Peter Greenberg Answers Your Travel Questions

Q: Peter, I fly pretty frequently for business and personal travel, but I just had possibly the worst flight of my entire life. My husband and I were flying from Chicago to Los Angeles, and we were sitting near two families. Each family had a little girl, about 3 years old, who periodically let out piercing shrieks. Nobody said or did anything about it while we were in the air, but we heard several people grumbling about it as we got off the plane. I know even the best children have their bad days, but it shouldn't come at the expense of everyone else on the plane. What suggestions do you have for dealing with such situations?

–Chris, Naperville, Ill.

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A: Chris, we've all been there at some point. Whether it's a kicking and screaming child, an armrest hog or a person emitting some nasty odors, flying often puts us in close quarters with annoying seatmates.

The real issue here, it seems, is that no one confronted the problem while it was happening. The child's parents probably assumed that the planeload of passengers had a "kids will be kids" attitude because, well, you did.

In this case, the best first course of action should have been to deal with the problem at the source. Alerting the parents that allowing this kind of behavior is not acceptable is a perfectly reasonable response.  But remember, be patient and kill them with kindness.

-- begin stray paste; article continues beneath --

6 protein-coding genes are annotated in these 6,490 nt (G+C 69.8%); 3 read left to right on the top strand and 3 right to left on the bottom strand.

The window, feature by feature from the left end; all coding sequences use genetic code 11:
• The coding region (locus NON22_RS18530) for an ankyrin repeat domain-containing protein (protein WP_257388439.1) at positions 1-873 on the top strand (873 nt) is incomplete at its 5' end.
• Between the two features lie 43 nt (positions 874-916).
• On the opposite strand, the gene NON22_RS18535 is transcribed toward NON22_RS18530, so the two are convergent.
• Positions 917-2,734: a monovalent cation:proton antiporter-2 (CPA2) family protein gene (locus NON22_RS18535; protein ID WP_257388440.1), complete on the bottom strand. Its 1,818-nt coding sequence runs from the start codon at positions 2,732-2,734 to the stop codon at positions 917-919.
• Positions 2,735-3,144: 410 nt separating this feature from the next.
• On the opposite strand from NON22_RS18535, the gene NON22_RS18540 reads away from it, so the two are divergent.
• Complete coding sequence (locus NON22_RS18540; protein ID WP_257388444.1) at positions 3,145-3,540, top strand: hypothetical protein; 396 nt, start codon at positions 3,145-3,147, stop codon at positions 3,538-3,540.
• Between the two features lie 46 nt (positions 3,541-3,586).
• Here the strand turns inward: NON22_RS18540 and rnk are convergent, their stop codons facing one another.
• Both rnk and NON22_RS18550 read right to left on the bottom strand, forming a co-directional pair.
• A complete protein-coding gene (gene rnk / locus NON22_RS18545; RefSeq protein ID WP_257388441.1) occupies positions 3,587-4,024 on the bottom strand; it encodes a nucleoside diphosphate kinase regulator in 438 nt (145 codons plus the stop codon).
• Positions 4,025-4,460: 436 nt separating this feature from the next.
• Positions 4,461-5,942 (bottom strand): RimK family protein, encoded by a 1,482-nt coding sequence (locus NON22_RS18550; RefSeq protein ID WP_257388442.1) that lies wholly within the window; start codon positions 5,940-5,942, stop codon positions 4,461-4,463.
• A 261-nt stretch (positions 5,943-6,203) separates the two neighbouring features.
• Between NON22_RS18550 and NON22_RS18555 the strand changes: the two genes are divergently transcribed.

If it seems appropriate, you can even talk to the child directly. For example, if a child is kicking your seat, engage him or her in a friendly manner and say: "Hey, it actually really bugs me when you kick my seat. Could you please knock it off? Thank you."

If that doesn't work, the next step is to alert a flight attendant that the situation is bothersome. A simple reprimand from an authority figure, especially one in uniform, will often solve the problem.

Now that you've been through it, you may want to consider investing in a sleep mask and noise-canceling headphones. That can block out everything from screechy kids to the snorer in the seat next to you.

Biting your tongue and having to live with it is one of the least effective things you can do. On that note, losing your temper and flying off the handle won't solve anything either. A simple, polite and direct request is generally the best way to go about it, whether you're dealing with a screechy kid, a snorer or an armrest hog.